Instagram just got a little more useful — and no, I’m not talking about new filters or cropping techniques. Researchers from the University of Rochester have determined that using photos and and text from the app, it’s possible to expose patterns of underage drinking more efficiently and cheaply than traditional methods, such as surveys. The Instagram method would also be able to reveal extra information, like what alcohol brands or types are favored by certain demographic groups.

Instagram is a very popular app among teens and offers up a plethora of information on users in the form of photos and text. Underage users “are willing to share their alcohol consumption experience” on social media, according to the paper by Jiebo Luo, professor of computer science at the University of Rochester, and colleagues. This method allows researchers to observe the behavior of the target population passively, in an “undisturbed state.”

Traditional methods of monitoring teenage drinking have distinct disadvantages — one of the most common of which is dishonesty. Teens may not feel comfortable being honest on an administered survey on alcohol consumption, and those who do decide to respond might not make a large enough sample size from which researchers can draw conclusions.

The team found a way to select Instagram users that fit the profile they were hoping to study by applying computer vision techniques. Extracting information from images on the Internet is much more complicated than getting information from text, but Luo and his team were able to analyze the faces of Instagram users to accurately create a profile of their gender, age, and race.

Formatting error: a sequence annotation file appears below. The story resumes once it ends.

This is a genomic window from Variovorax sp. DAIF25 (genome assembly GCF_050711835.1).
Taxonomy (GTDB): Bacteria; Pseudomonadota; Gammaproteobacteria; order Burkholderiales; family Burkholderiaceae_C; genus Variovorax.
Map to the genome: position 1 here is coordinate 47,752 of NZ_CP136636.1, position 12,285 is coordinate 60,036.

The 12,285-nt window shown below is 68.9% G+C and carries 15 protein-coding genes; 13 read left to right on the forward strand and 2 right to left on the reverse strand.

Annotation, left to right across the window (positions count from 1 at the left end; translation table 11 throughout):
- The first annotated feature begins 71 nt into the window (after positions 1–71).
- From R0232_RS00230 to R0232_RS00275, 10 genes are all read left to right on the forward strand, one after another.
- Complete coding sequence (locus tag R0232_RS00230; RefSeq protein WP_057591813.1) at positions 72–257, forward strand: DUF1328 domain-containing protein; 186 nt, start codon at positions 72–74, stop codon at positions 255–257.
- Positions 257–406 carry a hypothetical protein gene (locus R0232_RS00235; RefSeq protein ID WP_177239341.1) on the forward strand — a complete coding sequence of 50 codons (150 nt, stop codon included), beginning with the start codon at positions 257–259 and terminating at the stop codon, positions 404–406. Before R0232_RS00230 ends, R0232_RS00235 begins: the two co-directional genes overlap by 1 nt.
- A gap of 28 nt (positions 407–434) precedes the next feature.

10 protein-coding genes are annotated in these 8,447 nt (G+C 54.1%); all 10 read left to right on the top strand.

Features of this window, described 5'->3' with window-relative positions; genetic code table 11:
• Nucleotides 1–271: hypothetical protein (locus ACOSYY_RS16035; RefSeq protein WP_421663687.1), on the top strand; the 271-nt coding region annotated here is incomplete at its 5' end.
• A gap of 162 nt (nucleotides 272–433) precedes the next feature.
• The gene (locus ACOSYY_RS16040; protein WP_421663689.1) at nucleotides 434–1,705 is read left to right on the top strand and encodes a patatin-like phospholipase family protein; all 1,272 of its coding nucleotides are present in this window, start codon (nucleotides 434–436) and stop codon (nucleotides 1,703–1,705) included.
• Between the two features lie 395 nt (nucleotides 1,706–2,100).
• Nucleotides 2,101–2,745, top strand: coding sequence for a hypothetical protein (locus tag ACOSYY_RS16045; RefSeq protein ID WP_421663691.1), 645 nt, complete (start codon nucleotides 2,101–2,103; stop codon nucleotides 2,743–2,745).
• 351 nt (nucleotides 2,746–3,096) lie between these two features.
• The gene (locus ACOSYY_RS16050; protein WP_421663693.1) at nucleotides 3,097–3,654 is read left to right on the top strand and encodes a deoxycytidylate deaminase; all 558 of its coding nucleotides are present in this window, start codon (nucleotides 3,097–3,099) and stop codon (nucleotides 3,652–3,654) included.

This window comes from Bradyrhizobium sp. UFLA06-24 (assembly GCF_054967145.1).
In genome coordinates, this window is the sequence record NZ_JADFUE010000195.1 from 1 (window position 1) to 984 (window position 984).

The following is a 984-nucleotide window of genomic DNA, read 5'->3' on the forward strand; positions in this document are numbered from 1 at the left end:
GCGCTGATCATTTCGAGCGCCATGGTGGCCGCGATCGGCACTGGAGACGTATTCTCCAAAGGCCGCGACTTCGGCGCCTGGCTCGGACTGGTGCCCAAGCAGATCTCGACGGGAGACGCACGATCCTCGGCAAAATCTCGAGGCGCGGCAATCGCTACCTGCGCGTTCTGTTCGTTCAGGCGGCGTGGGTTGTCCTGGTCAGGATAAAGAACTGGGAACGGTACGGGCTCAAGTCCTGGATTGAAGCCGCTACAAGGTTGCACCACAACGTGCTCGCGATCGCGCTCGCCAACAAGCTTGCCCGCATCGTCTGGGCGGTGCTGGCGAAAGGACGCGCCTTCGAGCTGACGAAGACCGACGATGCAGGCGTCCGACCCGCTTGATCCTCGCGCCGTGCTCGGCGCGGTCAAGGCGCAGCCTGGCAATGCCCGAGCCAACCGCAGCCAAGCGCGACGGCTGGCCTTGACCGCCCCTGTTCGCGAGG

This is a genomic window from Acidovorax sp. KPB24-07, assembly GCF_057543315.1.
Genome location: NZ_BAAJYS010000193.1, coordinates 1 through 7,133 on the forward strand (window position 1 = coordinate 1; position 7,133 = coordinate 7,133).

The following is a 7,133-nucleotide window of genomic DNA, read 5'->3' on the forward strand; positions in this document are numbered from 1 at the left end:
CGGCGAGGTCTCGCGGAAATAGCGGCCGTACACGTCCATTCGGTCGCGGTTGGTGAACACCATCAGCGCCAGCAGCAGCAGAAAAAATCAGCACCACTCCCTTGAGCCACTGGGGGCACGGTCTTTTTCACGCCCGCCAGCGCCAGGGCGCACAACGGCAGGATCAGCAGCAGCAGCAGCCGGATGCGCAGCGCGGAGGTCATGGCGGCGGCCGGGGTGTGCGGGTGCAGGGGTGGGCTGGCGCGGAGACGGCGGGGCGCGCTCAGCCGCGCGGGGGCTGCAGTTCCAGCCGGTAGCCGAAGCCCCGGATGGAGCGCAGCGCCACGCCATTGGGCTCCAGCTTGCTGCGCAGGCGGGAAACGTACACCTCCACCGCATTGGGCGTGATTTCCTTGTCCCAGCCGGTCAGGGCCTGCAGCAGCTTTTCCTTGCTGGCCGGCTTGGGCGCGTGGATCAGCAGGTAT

After selecting a group of users to study, the researchers monitored drinking related activity through their photos, analyzing the social media tags associated with the posts, constructing an Internet slang dictionary, and tracking which alcohol brands the users followed. They did observe different brands were followed by different genders, and some brands are attracting younger audiences on social media. The team thought this knowledge could be useful to those working with underage drinkers.

“There are several ways we can go about doing that,” said Luo in a statement. “We can keep government agencies or schools better informed and help them design interventions. We could also use social media to incorporate targeted intervention and to measure the effect of any intervention. And perhaps other things we haven’t thought about.”

Luo says an important part of the research is checking the results of their approach with surveys, ensuring their methodology is accurate before applying it to even more information from Instagram. The team hopes to collaborate with those addressing other youth issues like teen pregnancy, drugs, stress, and depression.

“This new method could be a useful complement to more traditional methods of measuring youth drinking,” said Elizabeth Handley, clinical psychologist and research associate at the University’s Mount Hope Family Center. “It could provide important new insights into the contexts of youth drinking and be a valuable tool for evaluating the effectiveness of school or community-based preventative interventions.”

Source: Luo J, Pang R, Baretto A, Kautz H. New Technology Can Mine Data From Instagram To Moniter Teenage Drinking Patterns. Presented at 2015 IEEE International Conference on Big Data. 2015.